Louise Casey, who authored a government report that found isolated communities, especially Muslim communities, need to be integrated to preserve national cohesion in Britain, defended her conclusions Monday, saying the problems no longer can be ignored.

Casey, who was asked to examine the issue by then-Prime Minister David Cameron last year, recommended efforts be intensified to integrate these communities to prevent Muslim extremists and far-right political forces from being able to claim modern British life is incompatible with Islam.

The report examined 682 electoral wards with nonwhite populations of more than 40 percent, focusing on Muslim and Hindu communities where women were twice as likely not to speak English as men.

Casey concluded women and children often bear the brunt of this isolation, and said efforts need to be made to educate the men in these communities on the importance of integrating with the greater society.

“At the end of the day it is not the women in those communities that I have a problem with,” she told the BBC. “It is the men in those communities. It is the misogyny and the patriarchy that has to come to an end.”

Immigration to Britain has doubled since 1997. The report called for increased English classes to be made available and for schoolchildren to be taught British values.

“Black boys [are] still not getting jobs, white working class kids on free school meals still [are] doing badly in our education system, Muslim girls [are] getting good grades at school but no decent employment opportunities — these remain absolutely vital problems to tackle and get right to improve our society,” Casey said in her forward.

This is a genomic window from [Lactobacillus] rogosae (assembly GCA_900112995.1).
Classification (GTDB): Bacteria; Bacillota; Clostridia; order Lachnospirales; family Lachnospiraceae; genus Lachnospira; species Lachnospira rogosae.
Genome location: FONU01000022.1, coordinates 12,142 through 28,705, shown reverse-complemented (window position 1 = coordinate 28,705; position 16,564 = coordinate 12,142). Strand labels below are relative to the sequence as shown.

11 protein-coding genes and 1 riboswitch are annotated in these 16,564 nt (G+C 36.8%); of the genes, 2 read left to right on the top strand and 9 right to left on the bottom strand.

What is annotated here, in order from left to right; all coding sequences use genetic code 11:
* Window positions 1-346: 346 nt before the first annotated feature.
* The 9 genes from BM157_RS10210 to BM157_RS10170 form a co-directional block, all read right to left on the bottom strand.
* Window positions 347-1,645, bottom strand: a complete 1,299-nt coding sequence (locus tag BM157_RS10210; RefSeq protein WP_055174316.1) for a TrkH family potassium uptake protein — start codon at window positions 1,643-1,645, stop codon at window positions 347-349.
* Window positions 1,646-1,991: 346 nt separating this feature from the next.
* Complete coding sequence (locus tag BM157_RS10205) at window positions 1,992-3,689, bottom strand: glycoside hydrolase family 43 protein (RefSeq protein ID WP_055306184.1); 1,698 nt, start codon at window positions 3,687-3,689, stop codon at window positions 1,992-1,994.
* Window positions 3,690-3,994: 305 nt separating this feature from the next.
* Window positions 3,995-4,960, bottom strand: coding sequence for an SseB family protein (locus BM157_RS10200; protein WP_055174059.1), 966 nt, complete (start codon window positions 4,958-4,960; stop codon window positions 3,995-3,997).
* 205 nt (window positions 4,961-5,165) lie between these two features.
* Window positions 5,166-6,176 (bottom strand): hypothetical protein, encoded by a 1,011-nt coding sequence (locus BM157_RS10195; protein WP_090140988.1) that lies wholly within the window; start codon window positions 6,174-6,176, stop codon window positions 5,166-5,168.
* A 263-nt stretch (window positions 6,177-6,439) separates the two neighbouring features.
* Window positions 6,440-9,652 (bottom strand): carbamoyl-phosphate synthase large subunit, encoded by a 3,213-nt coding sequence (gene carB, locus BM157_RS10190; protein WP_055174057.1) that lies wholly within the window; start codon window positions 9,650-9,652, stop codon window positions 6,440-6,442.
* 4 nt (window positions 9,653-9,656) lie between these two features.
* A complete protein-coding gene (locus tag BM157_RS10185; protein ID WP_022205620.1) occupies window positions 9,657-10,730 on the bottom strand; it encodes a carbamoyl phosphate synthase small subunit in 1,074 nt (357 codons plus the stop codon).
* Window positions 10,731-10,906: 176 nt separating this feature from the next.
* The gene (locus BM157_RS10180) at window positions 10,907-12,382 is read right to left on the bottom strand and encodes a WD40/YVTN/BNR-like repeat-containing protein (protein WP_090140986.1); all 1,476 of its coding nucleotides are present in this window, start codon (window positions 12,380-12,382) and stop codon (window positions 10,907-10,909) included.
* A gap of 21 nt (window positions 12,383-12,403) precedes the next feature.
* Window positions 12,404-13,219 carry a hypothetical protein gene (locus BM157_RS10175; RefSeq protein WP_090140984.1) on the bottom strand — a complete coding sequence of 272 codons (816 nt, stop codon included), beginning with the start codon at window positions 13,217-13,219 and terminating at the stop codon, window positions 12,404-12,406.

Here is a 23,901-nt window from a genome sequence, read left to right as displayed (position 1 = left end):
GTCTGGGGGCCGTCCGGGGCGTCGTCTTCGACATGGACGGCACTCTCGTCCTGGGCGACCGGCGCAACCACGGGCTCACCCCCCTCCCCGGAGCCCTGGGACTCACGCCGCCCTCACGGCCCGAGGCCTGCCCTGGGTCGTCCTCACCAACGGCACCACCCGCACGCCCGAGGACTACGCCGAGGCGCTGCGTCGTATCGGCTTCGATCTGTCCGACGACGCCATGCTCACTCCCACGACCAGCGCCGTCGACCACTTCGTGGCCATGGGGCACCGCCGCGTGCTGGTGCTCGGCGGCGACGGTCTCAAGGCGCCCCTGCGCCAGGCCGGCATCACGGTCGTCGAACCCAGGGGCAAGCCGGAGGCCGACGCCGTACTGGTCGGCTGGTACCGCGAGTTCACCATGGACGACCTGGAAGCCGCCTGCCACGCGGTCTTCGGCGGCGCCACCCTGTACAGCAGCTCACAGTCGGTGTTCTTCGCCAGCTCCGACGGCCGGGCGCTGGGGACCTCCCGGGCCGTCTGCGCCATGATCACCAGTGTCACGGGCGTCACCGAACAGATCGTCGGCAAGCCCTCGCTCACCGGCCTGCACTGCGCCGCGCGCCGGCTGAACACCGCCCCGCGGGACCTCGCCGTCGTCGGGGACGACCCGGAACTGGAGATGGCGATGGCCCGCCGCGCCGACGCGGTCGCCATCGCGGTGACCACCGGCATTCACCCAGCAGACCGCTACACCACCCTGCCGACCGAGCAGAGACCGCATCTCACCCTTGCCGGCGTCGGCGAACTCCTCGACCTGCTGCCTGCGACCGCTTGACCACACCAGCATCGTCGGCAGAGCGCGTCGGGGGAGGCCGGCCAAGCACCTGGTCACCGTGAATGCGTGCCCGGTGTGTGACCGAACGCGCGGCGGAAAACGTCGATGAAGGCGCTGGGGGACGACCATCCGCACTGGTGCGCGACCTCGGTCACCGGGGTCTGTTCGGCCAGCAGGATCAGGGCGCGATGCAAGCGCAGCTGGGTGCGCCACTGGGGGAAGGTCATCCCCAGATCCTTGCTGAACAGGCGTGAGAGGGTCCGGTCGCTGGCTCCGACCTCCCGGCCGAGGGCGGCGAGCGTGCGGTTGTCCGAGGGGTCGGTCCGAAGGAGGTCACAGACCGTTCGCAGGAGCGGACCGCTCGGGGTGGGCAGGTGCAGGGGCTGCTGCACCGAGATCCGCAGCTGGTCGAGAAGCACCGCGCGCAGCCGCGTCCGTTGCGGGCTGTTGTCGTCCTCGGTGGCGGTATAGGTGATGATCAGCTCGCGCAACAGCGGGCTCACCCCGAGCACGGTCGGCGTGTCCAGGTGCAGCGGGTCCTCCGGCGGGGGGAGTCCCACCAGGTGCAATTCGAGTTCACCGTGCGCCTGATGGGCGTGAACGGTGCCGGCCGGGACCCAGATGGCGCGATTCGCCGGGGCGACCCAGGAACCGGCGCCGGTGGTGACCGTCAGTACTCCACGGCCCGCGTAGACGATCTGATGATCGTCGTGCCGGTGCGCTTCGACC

“But I also found other, equally worrying things including high levels of social and economic isolation in some places and cultural and religious practices in communities that are not only holding some of our citizens back but run contrary to British values and sometimes our laws. Time and time again I found it was women and children who were the targets of these regressive practices. And too often, leaders and institutions were not doing enough to stand up against them and protect those who were vulnerable.”

The Guardian noted the report mentions Muslims 249 times but refers to Polish communities only 14 times.

Sayeeda Warsi, the first Muslim to sit in the Cabinet, said the statistics in the report are out of date, charging the focus on Muslim women is unjustified, noting white women are more likely to be the victims of domestic abuse.

Bana Gora, chief executive of the Muslim Women’s Council told the Guardian it is unfair to conclude the Muslim community is “self-segregating.” Rather, the broader picture needs to be examined, including racism.

“We need to improve integration, and it needs to involve the active participation of all Britons, not just Muslims,” said Harun Khan, secretary-general of the Muslim Council of Britain, adding the media provides an echo chamber that “amplifies the misconception that Muslims and their faith are incompatible with life in Britain.”

Shaista Gohir, chair of the Muslim Women’s Network, said many factors fuel segregation, citing “white flight” when Muslim families move into areas.

But Chuka Umunna, member of Parliament representing Streatham, backed the report.

“The fact people live parallel lives in modern Britain has been swept under the carpet for far too long and deemed too difficult to deal with, which has left a vacuum for extremists and peddlers of hate on all sides to exploit,” he told the Evening Standard.